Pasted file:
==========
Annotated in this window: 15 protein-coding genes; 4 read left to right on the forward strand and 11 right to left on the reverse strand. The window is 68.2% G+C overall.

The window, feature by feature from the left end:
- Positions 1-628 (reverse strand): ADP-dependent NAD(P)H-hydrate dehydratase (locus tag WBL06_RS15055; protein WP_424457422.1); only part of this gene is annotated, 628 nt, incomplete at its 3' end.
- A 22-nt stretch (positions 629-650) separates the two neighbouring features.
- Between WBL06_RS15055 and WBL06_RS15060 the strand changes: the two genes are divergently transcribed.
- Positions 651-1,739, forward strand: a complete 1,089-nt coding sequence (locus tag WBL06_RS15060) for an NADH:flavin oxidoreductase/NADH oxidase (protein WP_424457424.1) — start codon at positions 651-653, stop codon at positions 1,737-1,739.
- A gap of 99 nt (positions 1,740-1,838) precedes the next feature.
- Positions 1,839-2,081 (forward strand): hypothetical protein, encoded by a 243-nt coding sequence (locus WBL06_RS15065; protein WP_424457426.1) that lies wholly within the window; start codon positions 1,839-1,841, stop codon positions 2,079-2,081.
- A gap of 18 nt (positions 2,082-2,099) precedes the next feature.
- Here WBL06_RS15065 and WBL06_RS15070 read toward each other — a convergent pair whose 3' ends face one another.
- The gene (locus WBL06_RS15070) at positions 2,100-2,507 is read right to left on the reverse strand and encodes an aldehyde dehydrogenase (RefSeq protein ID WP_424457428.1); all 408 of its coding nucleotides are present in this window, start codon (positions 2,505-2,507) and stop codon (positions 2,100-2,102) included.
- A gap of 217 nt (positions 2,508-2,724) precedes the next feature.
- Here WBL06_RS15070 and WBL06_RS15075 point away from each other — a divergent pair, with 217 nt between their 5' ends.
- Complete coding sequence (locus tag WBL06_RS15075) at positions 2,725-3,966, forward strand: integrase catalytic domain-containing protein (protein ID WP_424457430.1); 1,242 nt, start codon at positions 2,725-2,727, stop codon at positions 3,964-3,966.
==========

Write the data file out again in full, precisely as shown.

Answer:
Annotated in this window: 15 protein-coding genes; 4 read left to right on the forward strand and 11 right to left on the reverse strand. The window is 68.2% G+C overall.

The window, feature by feature from the left end:
- Positions 1-628 (reverse strand): ADP-dependent NAD(P)H-hydrate dehydratase (locus tag WBL06_RS15055; protein WP_424457422.1); only part of this gene is annotated, 628 nt, incomplete at its 3' end.
- A 22-nt stretch (positions 629-650) separates the two neighbouring features.
- Between WBL06_RS15055 and WBL06_RS15060 the strand changes: the two genes are divergently transcribed.
- Positions 651-1,739, forward strand: a complete 1,089-nt coding sequence (locus tag WBL06_RS15060) for an NADH:flavin oxidoreductase/NADH oxidase (protein WP_424457424.1) — start codon at positions 651-653, stop codon at positions 1,737-1,739.
- A gap of 99 nt (positions 1,740-1,838) precedes the next feature.
- Positions 1,839-2,081 (forward strand): hypothetical protein, encoded by a 243-nt coding sequence (locus WBL06_RS15065; protein WP_424457426.1) that lies wholly within the window; start codon positions 1,839-1,841, stop codon positions 2,079-2,081.
- A gap of 18 nt (positions 2,082-2,099) precedes the next feature.
- Here WBL06_RS15065 and WBL06_RS15070 read toward each other — a convergent pair whose 3' ends face one another.
- The gene (locus WBL06_RS15070) at positions 2,100-2,507 is read right to left on the reverse strand and encodes an aldehyde dehydrogenase (RefSeq protein ID WP_424457428.1); all 408 of its coding nucleotides are present in this window, start codon (positions 2,505-2,507) and stop codon (positions 2,100-2,102) included.
- A gap of 217 nt (positions 2,508-2,724) precedes the next feature.
- Here WBL06_RS15070 and WBL06_RS15075 point away from each other — a divergent pair, with 217 nt between their 5' ends.
- Complete coding sequence (locus tag WBL06_RS15075) at positions 2,725-3,966, forward strand: integrase catalytic domain-containing protein (protein ID WP_424457430.1); 1,242 nt, start codon at positions 2,725-2,727, stop codon at positions 3,964-3,966.